Network Rail's own staff 'choose to fly within the UK because it is cheaper than the train'
Network Rail bosses travelling on business spent £1.3million on UK flights in the last year because it was cheaper than taking the train. Employees of the public sector body took 8,353 flights from April 2013 to March 2015. The figures, revealed following a Freedom of Information Request submitted by The Sun, show around 90 per cent of the domestic flights were to Scotland. The data revealed Robin Gisby, former operations managing director of NR, spent the most on domestic flights during the time period. He travelled on 15 flights between January 2013 and September 2014, which cost £2,250. A spokesman for NR said if staff have to attend a meeting in Scotland it is “cheaper to fly than take the train” and spend money on accommodation. He said: “For the majority of staff travel, rail is much the better way to go. A total of £1.3 million was spent on flights in 2013/14 and 2104/15 but £32 million was spent on rail travel during that period... Network Rail's 35,000 people have to pay the going rate for all travel, be it air, rail or car. Our people are also obliged to use the cheapest method available, sometimes that means by air but mostly we travel by rail." A spokeswoman for the rail passenger watchdog Transport Focus (formerly Passenger Focus) said: “It is no surprise that so many longer-distance journeys were made by air. Unless passengers can book weeks in advance, rail can be prohibitively expensive for many people”. GUARDIAN
200,000 "revenge" evictions by landlords: UK in breach of its own UN human rights commitment
The report by Just Fair suggested that so called “Revenge evictions”, where tenants lose their homes when they complain about standards, are so widespread that as many as 200,000 happening in 2013. That, Just Fair argued, amounted to a breach of the UN covenant’s prohibition against arbitrary eviction. Just Fair’s members include Crisis, Oxfam, Amnesty International, Save the Children and Unicef UK. They warn of “profound issues of lack of supply, increasing housing costs, lack of security of tenure and homes of such poor quality that they are unfit for habitation”. In a 40-page report, Just Fair concluded: Private rents are at double the level of council properties, at £163 a week, and a quarter of those renting rely on housing benefit to meet the cost; A third of homes in the private rented sector do not meet basic standards of health, safety and habitability; Rough sleeping in London increased by more than a third between autumn 2013 and autumn 2014, while funding for shelters fell; Last December there were almost 62,000 households in England living in temporary accommodation, the highest number for five years, and 280,000 households are at risk of homelessness; The number of families living in bed and breakfasts more than tripled from 630 in 2010 to 2,040 last year. GUARDIAN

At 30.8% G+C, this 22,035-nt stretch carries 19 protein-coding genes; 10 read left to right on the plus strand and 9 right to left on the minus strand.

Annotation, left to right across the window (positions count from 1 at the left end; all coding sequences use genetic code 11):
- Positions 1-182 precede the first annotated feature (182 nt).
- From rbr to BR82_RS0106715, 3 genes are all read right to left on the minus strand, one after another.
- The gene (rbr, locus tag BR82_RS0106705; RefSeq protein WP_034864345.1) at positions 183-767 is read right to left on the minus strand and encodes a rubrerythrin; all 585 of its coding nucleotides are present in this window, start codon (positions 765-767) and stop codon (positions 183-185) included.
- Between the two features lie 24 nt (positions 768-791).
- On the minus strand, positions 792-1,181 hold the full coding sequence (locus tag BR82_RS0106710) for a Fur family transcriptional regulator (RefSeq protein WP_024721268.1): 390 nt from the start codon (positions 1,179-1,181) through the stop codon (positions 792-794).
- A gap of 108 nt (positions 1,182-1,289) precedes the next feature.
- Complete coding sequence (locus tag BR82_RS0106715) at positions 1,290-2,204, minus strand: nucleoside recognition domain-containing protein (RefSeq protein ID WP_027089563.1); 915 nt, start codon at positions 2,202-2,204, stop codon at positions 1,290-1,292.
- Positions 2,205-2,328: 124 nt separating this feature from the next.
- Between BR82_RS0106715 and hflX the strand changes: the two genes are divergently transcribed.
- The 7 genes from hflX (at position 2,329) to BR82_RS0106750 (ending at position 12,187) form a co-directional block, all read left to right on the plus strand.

Poundland is NOT such a bargain: you often end up paying more because you are getting less product
Once the preserve of the poor, nowadays the shop — founded 25 years ago by Dave Dodd and Stephen Smith — is a magnet for the middle classes. Almost every item is sold for £1 in each of its 575 stores in Britain and Ireland. But a report claims Poundland charged up to 50 per cent more than other stores and that while its goods may have the lowest price, they are often sold in smaller amounts. Here are some typical examples: Poundland’s Heinz Beanz cost £1 for 150g, but Tesco’s costs £1.25 for 200g. You get more Beanz for your money at Tesco. It's a common ploy, so you should always check how many kilos or grams you're getting for your money. Poundland’s Quaker Oats cost £1 for 500g, but Iceland sell 1kg for £1.50. Same product, but slightly different packaging, so you can be assured the taste is the same. If you're looking for a bargain, Iceland's pack is twice the size of Poundland's. Poundland’s Bernard Matthews Wafer Thin Turkey Ham costs £1 for 200g, but Asda sells 400g for £1.48. Poundland's packaging claims there's 42 per cent extra free. But buy the Asda pack that's double the size for just 50p more and you'll find it a much better bargain. DAILY MAIL
Britain's biggest banks face further £19bn of fines and charges to pay for financial scandals
The UK’s ‘big four’ banks – HSBC, Barclays, Lloyds Banking Group and Royal Bank of Scotland – have already racked up a £42billion bill over the last five years. This represents 88 per cent of the industry wide total of £48billion in charges faced by 13 banks and building societies in Britain. S&P said it now expects the UK’s four biggest lenders to face further penalties in 2015 and 2016 of £19billion – taking the total for the big four to £61billion. The bill has been driven by the mis-selling of payment protection insurance (PPI) as well as interest rate hedging products to small and medium-sized businesses. ‘We think that conduct and litigation charges are now a way of life for the UK banking industry,’ said S&P in the report. DAILY MAIL